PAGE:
Plastic Pollution in Atlantic Ocean at least 10 Times Worse than Thought

Scientists warn prevalence of plastic pollution may pose risks to human and ocean health.

More than 10 times as much plastic has been found in the Atlantic ocean than previously estimated to be there, showing the the world’s plastic problem is likely to be much greater than realized.

photo of ocean plastic
New research suggests the world’s plastic problem is likely to be much greater than realized. Photo by Bo Eide.

New measurements of the top 200 meters of the Atlantic found between 12 and 21 million tonnes of microscopic particles of three of the most common types of plastic, in about 5 percent of the ocean. That would indicate a concentration in the Atlantic of about 200 million tonnes of these common plastics.

Previous estimates, based on calculations of the amount of mismanaged municipal waste in coastal areas, were that between 17 million and 47 million tonnes of plastic had been released into the Atlantic in total over the 65 years from 1950 to 2015.

Katsiaryna Pabortsava, of the UK’s National Oceanography Centre, and lead author of the study, said: “Our key finding is that there is an awful lot of very, very small microplastic particles in the upper Atlantic ocean, much higher than the previous estimate. The amount of plastic has been massively underestimated.”

She said the discovery should spur policymakers to consider what could be done to stop so much plastic reaching the seas, where it endangered marine life. She added that people still knew too little about the dangers.

“Society is very concerned about plastic, for ocean health and human health,” Pabortsava said. “We need to answer fundamental questions about the effects of this plastic, and if it harms ocean health. The effects might be serious, but might take a while to kick in at sub-lethal levels.”

In order for policymakers to stop plastic reaching the oceans — where it stays for decades, breaking up into smaller and smaller particles — they need better understanding of the sources, and how it behaves once in the water. “The sources of plastic in the ocean have not been quantified properly,” said Pabortsava. “We really don’t know enough about how much plastic is going into the ocean, and where from.”

The findings, published in the journal Nature Communications, followed other research that showed the scourge of plastic in the oceans was likely to be greater and growing faster than had been recognized.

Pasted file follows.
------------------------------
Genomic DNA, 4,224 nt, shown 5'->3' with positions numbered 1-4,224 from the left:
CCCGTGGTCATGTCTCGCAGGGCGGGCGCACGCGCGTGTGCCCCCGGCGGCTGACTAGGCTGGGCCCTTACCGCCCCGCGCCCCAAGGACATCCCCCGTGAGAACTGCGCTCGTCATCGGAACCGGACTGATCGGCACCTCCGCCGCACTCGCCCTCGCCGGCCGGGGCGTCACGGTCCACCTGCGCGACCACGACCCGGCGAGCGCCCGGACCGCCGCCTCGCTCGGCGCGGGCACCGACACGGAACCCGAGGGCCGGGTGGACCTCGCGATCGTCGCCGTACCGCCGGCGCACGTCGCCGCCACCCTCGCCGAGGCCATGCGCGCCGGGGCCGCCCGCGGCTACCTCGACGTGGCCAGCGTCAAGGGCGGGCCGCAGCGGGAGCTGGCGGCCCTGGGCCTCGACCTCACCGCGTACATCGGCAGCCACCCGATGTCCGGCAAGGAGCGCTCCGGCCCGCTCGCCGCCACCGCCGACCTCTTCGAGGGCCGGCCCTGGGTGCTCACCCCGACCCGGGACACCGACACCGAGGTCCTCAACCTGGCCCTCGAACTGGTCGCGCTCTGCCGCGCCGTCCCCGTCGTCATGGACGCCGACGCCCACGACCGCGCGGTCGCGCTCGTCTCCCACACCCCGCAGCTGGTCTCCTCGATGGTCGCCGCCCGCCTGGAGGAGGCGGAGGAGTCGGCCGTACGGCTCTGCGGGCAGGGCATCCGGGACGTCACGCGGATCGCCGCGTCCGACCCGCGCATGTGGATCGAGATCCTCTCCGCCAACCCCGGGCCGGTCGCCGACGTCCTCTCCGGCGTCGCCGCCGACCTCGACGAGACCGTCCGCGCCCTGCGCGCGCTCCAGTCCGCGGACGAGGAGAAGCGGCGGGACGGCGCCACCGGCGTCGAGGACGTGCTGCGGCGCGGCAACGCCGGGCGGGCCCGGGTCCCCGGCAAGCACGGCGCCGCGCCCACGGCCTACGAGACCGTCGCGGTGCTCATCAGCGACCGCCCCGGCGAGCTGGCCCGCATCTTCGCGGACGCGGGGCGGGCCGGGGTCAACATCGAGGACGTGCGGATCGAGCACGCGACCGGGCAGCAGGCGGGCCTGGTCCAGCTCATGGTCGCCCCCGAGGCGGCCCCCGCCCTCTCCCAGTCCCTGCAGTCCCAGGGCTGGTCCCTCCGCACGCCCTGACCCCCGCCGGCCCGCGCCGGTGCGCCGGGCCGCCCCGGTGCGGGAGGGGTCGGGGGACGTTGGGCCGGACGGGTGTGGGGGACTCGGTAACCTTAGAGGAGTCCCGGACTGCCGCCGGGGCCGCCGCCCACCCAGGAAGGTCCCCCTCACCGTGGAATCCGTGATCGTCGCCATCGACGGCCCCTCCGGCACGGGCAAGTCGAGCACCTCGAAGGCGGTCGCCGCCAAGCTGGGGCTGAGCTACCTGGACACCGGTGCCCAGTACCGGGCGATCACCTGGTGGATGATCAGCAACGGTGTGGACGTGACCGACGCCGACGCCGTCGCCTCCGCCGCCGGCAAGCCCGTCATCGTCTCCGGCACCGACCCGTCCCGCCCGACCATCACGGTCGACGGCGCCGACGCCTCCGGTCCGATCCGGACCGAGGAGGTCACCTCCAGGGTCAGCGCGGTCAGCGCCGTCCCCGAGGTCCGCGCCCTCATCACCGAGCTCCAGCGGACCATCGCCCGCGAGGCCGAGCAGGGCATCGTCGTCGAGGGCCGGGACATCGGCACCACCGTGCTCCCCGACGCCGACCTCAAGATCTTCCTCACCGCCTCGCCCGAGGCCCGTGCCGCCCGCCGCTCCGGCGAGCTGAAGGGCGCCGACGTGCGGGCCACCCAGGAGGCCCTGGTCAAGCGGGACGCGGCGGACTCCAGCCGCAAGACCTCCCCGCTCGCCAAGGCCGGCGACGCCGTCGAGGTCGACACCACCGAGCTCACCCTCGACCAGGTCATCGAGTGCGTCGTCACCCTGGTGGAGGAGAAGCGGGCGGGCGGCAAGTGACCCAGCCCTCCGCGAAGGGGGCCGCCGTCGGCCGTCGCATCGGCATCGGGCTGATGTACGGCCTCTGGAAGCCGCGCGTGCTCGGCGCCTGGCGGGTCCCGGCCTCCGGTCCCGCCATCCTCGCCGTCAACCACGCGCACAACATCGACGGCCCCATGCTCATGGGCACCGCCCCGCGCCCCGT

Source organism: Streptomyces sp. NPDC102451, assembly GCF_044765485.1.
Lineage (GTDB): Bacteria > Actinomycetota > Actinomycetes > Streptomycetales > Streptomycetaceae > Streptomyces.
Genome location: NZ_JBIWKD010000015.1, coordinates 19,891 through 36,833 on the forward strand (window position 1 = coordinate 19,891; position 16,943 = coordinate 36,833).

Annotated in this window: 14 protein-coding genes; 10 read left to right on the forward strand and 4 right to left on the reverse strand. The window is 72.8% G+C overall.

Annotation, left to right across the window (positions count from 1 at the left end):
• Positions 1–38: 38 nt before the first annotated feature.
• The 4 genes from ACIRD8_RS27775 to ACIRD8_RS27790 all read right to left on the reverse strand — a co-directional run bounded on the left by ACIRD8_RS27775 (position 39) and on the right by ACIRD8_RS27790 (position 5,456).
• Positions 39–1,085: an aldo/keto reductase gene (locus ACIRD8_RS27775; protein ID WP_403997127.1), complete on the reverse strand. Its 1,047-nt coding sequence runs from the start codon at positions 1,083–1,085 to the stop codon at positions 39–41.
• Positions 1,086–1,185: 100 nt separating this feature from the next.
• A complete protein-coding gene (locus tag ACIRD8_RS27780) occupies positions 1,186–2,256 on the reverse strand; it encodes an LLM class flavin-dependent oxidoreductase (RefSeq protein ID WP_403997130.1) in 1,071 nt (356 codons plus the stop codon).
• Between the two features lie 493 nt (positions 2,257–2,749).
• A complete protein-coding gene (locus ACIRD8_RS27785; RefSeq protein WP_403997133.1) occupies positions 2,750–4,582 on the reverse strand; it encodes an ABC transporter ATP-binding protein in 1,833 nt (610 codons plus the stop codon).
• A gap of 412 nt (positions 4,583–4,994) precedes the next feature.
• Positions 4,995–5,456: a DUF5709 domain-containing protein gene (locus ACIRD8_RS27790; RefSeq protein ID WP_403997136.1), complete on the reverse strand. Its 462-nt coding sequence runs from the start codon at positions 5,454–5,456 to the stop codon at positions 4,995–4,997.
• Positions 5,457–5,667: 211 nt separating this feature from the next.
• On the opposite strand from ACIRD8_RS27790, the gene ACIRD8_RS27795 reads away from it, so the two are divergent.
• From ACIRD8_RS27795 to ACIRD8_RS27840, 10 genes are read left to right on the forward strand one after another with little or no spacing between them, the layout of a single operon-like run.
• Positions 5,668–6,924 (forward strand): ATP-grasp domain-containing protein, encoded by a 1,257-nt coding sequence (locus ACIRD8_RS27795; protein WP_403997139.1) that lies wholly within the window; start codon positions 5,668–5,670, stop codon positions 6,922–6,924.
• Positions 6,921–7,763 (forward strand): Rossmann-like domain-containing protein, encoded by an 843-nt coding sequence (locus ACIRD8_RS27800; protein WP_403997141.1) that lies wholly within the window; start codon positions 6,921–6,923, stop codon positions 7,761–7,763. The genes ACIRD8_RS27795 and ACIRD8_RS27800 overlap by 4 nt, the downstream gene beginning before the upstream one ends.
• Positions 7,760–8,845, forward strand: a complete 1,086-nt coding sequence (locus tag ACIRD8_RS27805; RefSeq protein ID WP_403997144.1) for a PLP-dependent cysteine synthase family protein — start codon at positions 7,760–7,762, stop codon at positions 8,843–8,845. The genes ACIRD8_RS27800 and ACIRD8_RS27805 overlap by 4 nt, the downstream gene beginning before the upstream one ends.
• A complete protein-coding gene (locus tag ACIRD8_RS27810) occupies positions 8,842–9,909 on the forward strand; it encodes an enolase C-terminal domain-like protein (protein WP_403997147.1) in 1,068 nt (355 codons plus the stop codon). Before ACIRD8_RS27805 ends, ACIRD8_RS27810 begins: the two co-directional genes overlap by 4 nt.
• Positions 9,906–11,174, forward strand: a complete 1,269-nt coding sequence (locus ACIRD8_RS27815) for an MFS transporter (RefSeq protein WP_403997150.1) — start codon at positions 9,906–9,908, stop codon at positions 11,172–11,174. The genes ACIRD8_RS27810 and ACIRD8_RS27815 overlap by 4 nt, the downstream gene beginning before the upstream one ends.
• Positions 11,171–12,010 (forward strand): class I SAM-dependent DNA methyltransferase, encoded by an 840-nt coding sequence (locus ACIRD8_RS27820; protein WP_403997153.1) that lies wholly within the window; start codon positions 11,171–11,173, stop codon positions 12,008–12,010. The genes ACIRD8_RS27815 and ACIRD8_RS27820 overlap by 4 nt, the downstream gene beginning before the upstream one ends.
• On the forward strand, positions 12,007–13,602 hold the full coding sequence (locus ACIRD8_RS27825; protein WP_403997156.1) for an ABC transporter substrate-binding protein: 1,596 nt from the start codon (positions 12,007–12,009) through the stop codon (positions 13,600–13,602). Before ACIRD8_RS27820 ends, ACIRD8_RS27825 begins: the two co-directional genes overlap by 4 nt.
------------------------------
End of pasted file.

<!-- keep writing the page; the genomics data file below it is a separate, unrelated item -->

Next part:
Research published in April showed that microplastics were found in greater quantities than ever before on the seabed, in areas suggesting they had been carried to the bottom by strong currents and concentrated in hotspots. A further study in May concluded that the amount of microplastic in the ocean had been underestimated, and that the particles could outnumber zooplankton.

Last month, a major study by the Pew Trusts and others found that the amount of plastic entering the oceans was likely to triple in the next 20 years, on current trends.

Jim Palardy, director of conservation science at the Pew Trusts, who was not involved in this week’s Nature paper, said: “[This] study not only shows that we have a lot to learn about the scale of ocean plastic pollution, but also highlights the need for immediate and sustained action to tackle this urgent issue. Although it may be daunting, ocean plastic pollution is not an insurmountable problem.”

Action was urgently needed, he said: “Our recent study found that existing technologies can greatly reduce the amount of ocean plastic – if we make immediate changes.”

Scientists are poised to learn more about the potential harms to health from microplastic pollution. Earlier this week, researchers reported on a new technique that would allow them to detect the presence of microplastics in human organs.

You Make Our Work Possible

You Make Our Work Possible

We are standing at a pivotal moment in history, one in which education and advocacy around the climate emergency, public health, racial injustice, and economic inequity is imperative. At Earth Island Journal, we have doubled down on our commitment to uplifting stories that often go unheard, to centering the voices of frontline communities, and to always speak truth to power. We are nonprofit publication. We don’t have a paywall because our mission is to inform, educate and inspire action. Which is why we rely on readers like you for support. If you believe in the work we do, please consider making a tax-deductible year-end donation to our Green Journalism Fund.

Donate
Get the Journal in your inbox.
Sign up for our monthly newsletter.

The Latest

A Brown Tide Threatens Coastal Ecosystems

Sargassum beaching events may be a new normal in the Caribbean Sea.

Richard Arghiris

Why is Biden Considering this Man to Help Fight the Climate Crisis?

Ernest Moniz’s link to fossil fuels ‘is his entire professional career for the last couple decades, which is deeply concerning.’

Emily Holden The Guardian

The Lessons We Might Learn from Mosses

In a year of quarantine and remote learning, my children and I have found solace in the mossy world of our backyard forest.

Rachel Sturges

The Last Remaining Flocks of Gallos de León are Dwindling

For centuries, chicken breeders in a rural corner of Spain have produced feathers prized by fly fishermen. But economic hardships and environmental degradation threaten to end a way of life.

Bridget Ryder

Climate Activists Ramp Up Pressure on Biden with Protest Outside Democratic Headquarters

Groups to camp in Washington DC in protest of Biden’s hires of key staff with connections to the oil and gas industry.

Emily Holden The Guardian

Ferment. Foment: Food, Loss, and Belonging in a Foreign Land

Reclaiming one’s culinary heritage is a form of both coping and resistance. Collectively, such efforts are part of the larger struggles for social, economic, and environmental justice.

Rubeena Mahato